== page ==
“DALLAS – (Nov. 30, 2018) Today, the U.S. Environmental Protection Agency (EPA) joined law enforcement partners from the U.S. Attorney’s Office for the Western District of Louisiana, the Department of Defense, the U. S. Army, the Department of Transportation, the FBI, and the Louisiana State Police in announcing the sentencing of five defendants for their role in a case involving Explo Systems, Inc., a private company involved in the demilitarization of military munitions. Explo Systems’ mismanagement of military munitions resulted in a large detonation at a storage facility in Camp Minden, Louisiana, on October 15, 2012. The explosion damaged buildings in a four-mile radius, derailed 11 rail cars, and was felt up to thirty-five miles away. In addition, an investigation revealed that Explo Systems had illegally disposed of hazardous waste resulting in over $38 million dollars of cleanup costs to tax payers.
“Through their reckless mismanagement of waste explosives, the defendants put the safety of an entire town at risk,” said EPA Office of Enforcement and Compliance Assurance Assistant Administrator Susan Bodine. “Today’s sentencing should send a clear message that EPA and our law enforcement partners will hold corporate officials responsible for violating laws designed to protect our communities and the environment.”
Explo Systems, Inc. is an explosives demilitarization and recycling company, which operated several facilities at Camp Minden, Louisiana, leased from the Louisiana Military Department (LMD). The U.S. Army awarded Explo Systems a contract on March 24, 2010 to dispose of 450,000 155mm artillery propelling charges designated as M119A2 for $2,902,500. The Army and Explo Systems officials later amended the contract on March 6, 2012 to dispose of 1,350,000 M6 propellant charges for $8,617,500. The contract required Explo Systems to properly store and dispose of the demilitarized propellant, which is a solid, granular, explosive material. The contract also required Explo Systems to document the sale of the demilitarized propellant by completing an End User Certificate (EUC). On the EUC, the purchaser of the demilitarized propellant certified the purchase and compliance with applicable federal laws, including the Resource Conservation and Recovery Act.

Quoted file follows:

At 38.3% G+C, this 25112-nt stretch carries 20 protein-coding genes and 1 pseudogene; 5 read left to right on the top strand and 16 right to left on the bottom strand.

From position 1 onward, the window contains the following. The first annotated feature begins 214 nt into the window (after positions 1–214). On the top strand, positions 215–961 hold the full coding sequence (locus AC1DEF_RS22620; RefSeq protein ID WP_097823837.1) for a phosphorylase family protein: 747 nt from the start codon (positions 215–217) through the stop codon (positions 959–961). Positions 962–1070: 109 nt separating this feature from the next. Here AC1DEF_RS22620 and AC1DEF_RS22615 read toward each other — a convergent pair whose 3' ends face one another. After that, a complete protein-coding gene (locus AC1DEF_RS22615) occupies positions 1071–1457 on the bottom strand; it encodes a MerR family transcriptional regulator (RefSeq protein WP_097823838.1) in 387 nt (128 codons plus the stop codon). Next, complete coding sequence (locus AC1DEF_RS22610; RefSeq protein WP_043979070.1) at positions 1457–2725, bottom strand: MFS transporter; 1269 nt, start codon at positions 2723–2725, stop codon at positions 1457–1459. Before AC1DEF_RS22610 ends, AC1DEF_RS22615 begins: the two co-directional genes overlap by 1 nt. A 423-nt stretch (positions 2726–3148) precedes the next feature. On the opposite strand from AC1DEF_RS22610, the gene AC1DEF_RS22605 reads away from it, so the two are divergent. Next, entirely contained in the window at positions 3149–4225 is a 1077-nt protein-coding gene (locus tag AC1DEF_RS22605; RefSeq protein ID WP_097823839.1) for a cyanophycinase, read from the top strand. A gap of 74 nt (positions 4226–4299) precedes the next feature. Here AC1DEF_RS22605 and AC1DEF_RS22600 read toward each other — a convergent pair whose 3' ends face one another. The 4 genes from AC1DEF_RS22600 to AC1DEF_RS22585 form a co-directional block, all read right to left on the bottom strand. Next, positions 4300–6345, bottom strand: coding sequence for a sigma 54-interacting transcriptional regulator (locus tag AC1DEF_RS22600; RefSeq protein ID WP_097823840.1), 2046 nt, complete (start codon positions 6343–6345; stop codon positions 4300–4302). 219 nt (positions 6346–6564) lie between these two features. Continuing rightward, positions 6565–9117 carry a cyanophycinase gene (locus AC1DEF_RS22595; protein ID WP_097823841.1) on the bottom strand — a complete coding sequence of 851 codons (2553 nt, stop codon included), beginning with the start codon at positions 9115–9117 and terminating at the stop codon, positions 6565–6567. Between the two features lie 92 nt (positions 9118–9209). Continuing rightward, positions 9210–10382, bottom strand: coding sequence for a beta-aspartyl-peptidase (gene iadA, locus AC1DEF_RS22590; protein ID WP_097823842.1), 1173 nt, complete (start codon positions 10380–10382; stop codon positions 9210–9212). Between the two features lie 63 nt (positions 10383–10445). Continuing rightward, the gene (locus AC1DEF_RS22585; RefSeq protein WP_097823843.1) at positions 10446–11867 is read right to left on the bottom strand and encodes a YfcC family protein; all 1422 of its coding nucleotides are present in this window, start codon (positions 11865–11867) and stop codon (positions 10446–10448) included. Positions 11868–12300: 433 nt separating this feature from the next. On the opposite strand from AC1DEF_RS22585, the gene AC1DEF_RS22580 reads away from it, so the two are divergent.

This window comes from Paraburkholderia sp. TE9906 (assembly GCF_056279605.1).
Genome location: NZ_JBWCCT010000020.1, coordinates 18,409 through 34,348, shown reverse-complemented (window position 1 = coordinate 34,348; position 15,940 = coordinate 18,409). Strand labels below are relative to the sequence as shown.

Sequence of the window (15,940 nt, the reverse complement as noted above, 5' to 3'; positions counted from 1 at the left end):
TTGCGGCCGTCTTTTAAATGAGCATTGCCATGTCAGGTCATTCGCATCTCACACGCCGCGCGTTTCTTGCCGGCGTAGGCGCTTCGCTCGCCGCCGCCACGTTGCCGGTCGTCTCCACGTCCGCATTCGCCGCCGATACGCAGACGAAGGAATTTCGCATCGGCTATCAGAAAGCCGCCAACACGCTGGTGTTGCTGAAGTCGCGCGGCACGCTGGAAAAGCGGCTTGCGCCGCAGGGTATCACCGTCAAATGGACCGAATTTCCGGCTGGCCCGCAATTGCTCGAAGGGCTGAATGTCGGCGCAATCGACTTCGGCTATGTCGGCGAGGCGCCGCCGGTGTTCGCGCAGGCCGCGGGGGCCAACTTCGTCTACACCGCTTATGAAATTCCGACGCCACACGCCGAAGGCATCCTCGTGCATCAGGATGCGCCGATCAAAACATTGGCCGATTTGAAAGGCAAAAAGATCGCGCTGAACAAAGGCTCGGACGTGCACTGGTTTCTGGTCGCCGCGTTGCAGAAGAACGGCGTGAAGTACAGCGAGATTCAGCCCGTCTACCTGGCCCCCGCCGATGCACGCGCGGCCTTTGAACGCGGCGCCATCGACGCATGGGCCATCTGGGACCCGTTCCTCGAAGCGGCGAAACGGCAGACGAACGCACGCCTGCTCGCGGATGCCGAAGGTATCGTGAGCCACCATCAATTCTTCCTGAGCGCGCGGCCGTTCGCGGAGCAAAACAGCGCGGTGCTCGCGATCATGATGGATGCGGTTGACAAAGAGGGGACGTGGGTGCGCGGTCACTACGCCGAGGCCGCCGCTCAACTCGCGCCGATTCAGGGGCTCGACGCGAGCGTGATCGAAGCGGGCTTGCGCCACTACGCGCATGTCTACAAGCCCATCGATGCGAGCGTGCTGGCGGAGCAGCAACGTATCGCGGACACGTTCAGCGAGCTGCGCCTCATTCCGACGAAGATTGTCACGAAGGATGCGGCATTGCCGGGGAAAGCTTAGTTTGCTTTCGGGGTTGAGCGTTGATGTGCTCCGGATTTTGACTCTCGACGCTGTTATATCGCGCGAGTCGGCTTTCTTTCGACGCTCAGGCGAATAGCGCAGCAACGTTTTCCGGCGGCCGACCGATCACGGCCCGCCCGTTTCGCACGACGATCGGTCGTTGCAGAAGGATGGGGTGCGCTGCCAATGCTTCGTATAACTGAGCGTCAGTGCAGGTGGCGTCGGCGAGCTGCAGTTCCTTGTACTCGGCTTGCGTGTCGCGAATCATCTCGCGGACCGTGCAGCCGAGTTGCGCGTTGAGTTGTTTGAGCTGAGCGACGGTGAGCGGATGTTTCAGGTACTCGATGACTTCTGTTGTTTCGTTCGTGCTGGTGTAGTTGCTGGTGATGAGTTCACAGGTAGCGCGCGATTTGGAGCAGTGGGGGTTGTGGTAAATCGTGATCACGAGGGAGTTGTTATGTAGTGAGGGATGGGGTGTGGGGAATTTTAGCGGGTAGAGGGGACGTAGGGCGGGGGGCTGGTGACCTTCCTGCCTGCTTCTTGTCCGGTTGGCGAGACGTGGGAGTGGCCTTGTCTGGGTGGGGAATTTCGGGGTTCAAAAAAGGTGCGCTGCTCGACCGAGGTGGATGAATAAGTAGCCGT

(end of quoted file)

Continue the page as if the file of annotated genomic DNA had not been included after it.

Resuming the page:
The defendants, all employed by Explo Systems, conspired from January 2010 to November 2012 to defraud the United States by submitting false EUCs to the U.S. Army Joint Munitions Center (JMC). Instead of selling the explosive material as indicated by the false EUCs, the hazardous waste was disposed of in unpermitted facilities, including public landfills, and improperly stored, which resulted in a large explosion and the evacuation of the Town of Doyline. Explo Systems illegally disposed of approximately forty-seven truckloads of reactive hazardous waste containing explosives to public landfills across Louisiana and Arkansas. Not only did officials at Explo Systems defraud the government about the disposal of the explosive material but they also moved and improperly stored propellant to hide the improper storage from government officials. Lower-level employees were instructed to hide and conceal improperly stored demilitarized propellant and reactive hazardous waste from government officials during inspections. The total costs paid by the taxpayers to ensure the proper destruction and remediation of the propellant and hazardous waste which EXPLO illegally stored on site exceeded $38 million.
For their role in a criminal conspiracy that led to the October 2012 explosion at Camp Minden, United States District Judge Elizabeth E. Foote presided over hearings and sentenced these five Explo Systems defendants: Co-owner David Alan Smith of Winchester, Kentucky; Vice President of Operations William Terry Wright of Bossier City, Louisiana; Director of Support Technology Charles Ferris Callihan, of Shreveport, Louisiana; Demilitarization Program Manager Kenneth Wayne Lampkin of Haughton, Louisiana; and Traffic and Inventory Control Manager Lionel Wayne Koons of Haughton, Louisiana.
Through the diligent work of EPA’s Criminal Investigation Division and their state and federal law enforcement partners, including the Defense Criminal Investigative Service (DCIS), the U.S. Army Criminal Investigation Command – Major Procurement Fraud Unit (USACID-MPFU), the U.S. Department of Transportation – Office of Inspector General, the Louisiana Department of Environmental Quality – Criminal Investigations Section, and Troopers from the Louisiana State Police Emergency Services Unit, the defendants were held accountable for their actions which endangered communities, defrauded tax payers, and resulted in multi-million dollar hazardous waste cleanup sites across Louisiana and Arkansas.